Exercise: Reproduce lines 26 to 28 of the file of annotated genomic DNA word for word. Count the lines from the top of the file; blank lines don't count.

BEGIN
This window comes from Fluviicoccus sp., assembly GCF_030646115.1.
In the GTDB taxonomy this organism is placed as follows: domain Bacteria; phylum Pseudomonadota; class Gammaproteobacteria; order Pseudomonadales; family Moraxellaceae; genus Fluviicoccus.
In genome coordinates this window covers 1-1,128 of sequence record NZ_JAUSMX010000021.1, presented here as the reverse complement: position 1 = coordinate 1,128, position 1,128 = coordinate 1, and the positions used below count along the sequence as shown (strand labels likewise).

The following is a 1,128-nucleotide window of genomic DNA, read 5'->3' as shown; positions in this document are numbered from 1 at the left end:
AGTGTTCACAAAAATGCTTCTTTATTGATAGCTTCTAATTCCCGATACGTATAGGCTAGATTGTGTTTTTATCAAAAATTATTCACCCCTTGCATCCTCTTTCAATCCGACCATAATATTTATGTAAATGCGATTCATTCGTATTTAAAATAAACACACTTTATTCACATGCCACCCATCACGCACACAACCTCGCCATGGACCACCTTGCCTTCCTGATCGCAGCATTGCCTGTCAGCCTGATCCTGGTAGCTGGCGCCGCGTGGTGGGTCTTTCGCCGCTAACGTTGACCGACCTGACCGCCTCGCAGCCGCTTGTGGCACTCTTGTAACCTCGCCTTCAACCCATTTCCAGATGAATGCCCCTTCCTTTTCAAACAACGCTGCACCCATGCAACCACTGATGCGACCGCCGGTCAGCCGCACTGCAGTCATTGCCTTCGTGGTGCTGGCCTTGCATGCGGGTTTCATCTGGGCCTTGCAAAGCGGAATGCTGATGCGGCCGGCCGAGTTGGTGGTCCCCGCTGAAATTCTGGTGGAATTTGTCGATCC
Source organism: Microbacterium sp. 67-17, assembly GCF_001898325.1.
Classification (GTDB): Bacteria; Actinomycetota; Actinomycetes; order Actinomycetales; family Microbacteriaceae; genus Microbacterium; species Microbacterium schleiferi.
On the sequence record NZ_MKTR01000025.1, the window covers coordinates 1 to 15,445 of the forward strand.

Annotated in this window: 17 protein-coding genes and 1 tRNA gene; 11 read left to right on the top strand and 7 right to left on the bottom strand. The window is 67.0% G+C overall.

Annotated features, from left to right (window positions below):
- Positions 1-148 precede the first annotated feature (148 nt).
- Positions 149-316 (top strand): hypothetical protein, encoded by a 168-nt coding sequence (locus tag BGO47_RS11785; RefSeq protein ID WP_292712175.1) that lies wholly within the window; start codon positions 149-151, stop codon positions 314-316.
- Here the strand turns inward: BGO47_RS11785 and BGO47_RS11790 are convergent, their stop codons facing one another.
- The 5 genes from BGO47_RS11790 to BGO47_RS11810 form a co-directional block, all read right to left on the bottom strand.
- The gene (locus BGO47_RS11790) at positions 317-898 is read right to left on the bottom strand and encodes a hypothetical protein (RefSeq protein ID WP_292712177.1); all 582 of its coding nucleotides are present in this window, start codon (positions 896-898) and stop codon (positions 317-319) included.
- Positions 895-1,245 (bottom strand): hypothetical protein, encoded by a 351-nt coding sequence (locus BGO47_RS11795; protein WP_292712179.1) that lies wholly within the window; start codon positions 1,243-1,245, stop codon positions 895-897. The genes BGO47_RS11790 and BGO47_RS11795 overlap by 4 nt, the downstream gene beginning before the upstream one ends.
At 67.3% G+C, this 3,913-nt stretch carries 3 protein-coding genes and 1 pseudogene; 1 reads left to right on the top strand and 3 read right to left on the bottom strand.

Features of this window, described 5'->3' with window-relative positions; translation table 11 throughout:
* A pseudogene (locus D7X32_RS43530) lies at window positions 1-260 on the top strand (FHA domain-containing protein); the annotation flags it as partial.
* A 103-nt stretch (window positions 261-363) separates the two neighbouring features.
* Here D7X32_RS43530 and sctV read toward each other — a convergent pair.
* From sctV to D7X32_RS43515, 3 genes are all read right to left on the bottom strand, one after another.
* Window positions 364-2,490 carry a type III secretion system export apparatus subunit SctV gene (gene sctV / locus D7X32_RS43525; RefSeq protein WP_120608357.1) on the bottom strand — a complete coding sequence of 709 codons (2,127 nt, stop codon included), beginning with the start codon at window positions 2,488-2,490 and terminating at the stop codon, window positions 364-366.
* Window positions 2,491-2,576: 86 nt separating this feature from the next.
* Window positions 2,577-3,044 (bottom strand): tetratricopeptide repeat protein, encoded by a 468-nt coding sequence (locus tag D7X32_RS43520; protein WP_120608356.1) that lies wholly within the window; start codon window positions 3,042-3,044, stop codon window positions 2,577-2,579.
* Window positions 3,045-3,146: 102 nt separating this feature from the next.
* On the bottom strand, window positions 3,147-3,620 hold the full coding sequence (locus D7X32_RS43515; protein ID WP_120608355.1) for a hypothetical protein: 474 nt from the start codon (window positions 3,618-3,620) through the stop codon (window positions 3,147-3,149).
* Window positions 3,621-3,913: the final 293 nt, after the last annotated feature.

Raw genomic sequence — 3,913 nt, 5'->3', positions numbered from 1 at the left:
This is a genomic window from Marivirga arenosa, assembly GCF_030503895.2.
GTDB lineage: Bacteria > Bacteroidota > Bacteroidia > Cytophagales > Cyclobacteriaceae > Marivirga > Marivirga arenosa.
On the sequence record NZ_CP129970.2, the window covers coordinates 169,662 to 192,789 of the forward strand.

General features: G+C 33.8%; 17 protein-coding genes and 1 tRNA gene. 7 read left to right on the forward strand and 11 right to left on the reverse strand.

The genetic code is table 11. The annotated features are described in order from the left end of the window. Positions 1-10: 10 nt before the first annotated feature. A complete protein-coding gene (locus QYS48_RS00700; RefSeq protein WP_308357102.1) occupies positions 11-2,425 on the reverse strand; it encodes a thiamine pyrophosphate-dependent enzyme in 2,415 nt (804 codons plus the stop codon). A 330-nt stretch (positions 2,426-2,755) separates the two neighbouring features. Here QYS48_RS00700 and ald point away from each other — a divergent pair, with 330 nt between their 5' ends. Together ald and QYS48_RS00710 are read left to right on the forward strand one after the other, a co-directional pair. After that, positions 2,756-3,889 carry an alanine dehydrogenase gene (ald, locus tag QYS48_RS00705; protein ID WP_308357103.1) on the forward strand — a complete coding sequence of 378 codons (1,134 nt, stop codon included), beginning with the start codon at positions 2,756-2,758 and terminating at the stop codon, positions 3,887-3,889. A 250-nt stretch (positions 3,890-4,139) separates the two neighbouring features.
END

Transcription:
* Window positions 3,045-3,146: 102 nt separating this feature from the next.
* On the bottom strand, window positions 3,147-3,620 hold the full coding sequence (locus D7X32_RS43515; protein ID WP_120608355.1) for a hypothetical protein: 474 nt from the start codon (window positions 3,618-3,620) through the stop codon (window positions 3,147-3,149).
* Window positions 3,621-3,913: the final 293 nt, after the last annotated feature.